Professor-in-residence helps classroom practitioners become Master Teachers at high-need schools

Meet Magdi Castañeda, a UF professor-in-residence with the college’s Lastinger Center for Learning, who instructs and mentors practicing teachers in 25 Miami-Dade County high-need schools participating in the Florida Master Teacher Initiative.


February 14, 2011



Magdalena “Magdi” Castañeda
UF Professor-in-residence, Miami-Dade County
College of Education Lastinger Center for Learning

Professor-in-Residence Magdalena “Magdi” Castañeda is everywhere these days: Working with elementary-school teachers in her home base of Miami-Dade County, meeting with policymakers, superintendents and educators in Hawaii, Mississippi and Washington, and sharing ideas with colleagues around Florida.

UF professor-in-residence Magdi Castañeda

Castañeda works with teachers in the 25 Miami-Dade County high-need schools that participate in the College of Education and Lastinger Center for Learning’s Florida Master Teacher Initiative, an on-the-job graduate-degree and professional-development program.

This program, which Castañeda joined at its inception in 2006, recently won a national $6 million Investing in Innovation (i3) grant from the U.S. Department of Education (including a $1 million match from the W.K. Kellogg Foundation) to add 25 Miami-Dade County schools. It aims to boost student achievement by improving instruction.

“Magdi exemplifies the type of professor we’ve been lucky to have join our team,” Lastinger Center Director Don Pemberton said. “She’s passionate, committed, experienced and she gets it – and so her students get her.”

A former Miami-Dade Public Schools teacher, Castañeda travels to the three aforementioned Kellogg Foundation Learning Labs states to help Lastinger-sister organizations improve early-childhood education.

“I facilitate conversations, offer norms, use different protocols to get to what challenges they have and come up with an action plan,” said Castañeda, who earned a Ph.D. in educational administration and supervision from Miami’s Florida International University in 2007. “I really believe in this work. It has transformed me as an educator and a person.”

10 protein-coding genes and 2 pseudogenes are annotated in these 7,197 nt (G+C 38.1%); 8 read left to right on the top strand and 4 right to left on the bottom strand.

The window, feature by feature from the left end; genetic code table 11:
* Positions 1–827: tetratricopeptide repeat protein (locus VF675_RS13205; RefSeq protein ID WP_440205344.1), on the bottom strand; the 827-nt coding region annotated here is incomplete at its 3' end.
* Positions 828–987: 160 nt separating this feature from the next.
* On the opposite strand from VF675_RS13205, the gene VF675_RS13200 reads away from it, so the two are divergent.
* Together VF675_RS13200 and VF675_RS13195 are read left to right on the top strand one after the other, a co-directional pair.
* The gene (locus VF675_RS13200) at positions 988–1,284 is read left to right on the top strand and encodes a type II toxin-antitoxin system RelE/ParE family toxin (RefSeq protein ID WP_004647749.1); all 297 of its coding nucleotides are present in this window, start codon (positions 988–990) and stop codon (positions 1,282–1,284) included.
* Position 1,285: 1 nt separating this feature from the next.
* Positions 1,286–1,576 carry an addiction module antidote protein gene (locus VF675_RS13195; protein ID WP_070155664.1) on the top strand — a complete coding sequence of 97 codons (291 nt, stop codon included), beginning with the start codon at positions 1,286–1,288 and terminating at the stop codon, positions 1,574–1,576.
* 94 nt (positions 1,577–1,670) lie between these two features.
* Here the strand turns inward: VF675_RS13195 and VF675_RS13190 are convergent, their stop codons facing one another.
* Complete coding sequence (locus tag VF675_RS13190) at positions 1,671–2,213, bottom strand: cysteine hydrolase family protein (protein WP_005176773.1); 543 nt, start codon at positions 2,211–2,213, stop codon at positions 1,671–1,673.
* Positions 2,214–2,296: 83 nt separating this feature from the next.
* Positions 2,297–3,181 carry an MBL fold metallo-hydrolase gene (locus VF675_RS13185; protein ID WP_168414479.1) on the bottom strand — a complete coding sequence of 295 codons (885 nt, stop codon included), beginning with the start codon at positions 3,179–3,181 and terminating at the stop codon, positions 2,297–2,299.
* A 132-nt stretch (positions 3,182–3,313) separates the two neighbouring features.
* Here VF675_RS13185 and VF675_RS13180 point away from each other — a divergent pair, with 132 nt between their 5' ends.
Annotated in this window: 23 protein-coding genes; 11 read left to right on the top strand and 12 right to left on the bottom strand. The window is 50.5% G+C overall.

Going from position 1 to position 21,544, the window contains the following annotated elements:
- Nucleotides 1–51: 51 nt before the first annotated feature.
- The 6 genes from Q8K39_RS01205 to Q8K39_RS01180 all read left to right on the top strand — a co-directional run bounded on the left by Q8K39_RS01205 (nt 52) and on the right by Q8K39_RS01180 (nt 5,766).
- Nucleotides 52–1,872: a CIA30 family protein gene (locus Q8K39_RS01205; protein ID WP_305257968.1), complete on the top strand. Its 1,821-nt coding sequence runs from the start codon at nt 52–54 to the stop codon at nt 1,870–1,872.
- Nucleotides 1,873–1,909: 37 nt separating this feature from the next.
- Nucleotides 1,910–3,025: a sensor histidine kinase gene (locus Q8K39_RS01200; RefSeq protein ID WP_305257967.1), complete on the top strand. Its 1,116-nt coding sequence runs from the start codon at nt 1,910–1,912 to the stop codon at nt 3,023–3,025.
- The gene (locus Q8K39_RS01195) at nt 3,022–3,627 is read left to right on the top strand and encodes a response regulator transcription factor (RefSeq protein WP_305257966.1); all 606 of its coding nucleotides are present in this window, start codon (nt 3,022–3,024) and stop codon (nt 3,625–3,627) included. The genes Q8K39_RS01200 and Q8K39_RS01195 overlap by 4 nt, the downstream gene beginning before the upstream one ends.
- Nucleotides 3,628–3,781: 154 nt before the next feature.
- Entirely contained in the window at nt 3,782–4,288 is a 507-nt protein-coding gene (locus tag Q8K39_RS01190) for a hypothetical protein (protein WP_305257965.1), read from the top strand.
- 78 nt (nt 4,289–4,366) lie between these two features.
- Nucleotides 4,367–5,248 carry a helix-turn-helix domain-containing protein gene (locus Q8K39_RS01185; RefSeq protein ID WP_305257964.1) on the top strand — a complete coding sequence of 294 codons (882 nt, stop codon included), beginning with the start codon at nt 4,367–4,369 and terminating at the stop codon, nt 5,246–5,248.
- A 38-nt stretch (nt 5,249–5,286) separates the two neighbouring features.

Yendi Sotolongo, a math and science teacher at Miami’s Maya Angelou Elementary School who earned a UF master’s degree in 2008 through the Master Teacher program, notes that Castañeda’s classroom experience reinforces her credibility.

“She knows what to expect from us,” Sotolongo said, “and holds our hand through the entire program.”

Lastinger Center Associate Director Alyson Adams, who has observed Castañeda in action, credits the professor’s success to her ability to keep her eyes on the big picture and maintain a hands-on approach with her students.

“She truly understands it’s more than teaching them,” Adams said. “It’s connecting with them.”

Born in Madrid, Spain, to Cuban immigrants who fled the island for political reasons, Castañeda wanted to become a journalist. She changed her mind soon after becoming an FIU journalism undergraduate.

“I had my son the summer between my freshman and sophomore years,” said Castañeda, who remembers the name of every teacher she’s ever had. “I thought education would be a better choice for a mom. My mother, a teacher herself, had always told me I should be a teacher. I said many times I’d never do that …”

Today, Castañeda teaches teachers (incidentally, her son, Eric Diaz, studies business at UF).

“I’m working in the trenches,” said Castañeda, who wrote her dissertation on mentoring, “with the teachers who need our help.”


Writer: Boaz Dvir, communications-marketing coordinator, UF Lastinger Center for Learning, UF College of Education,; 273-0289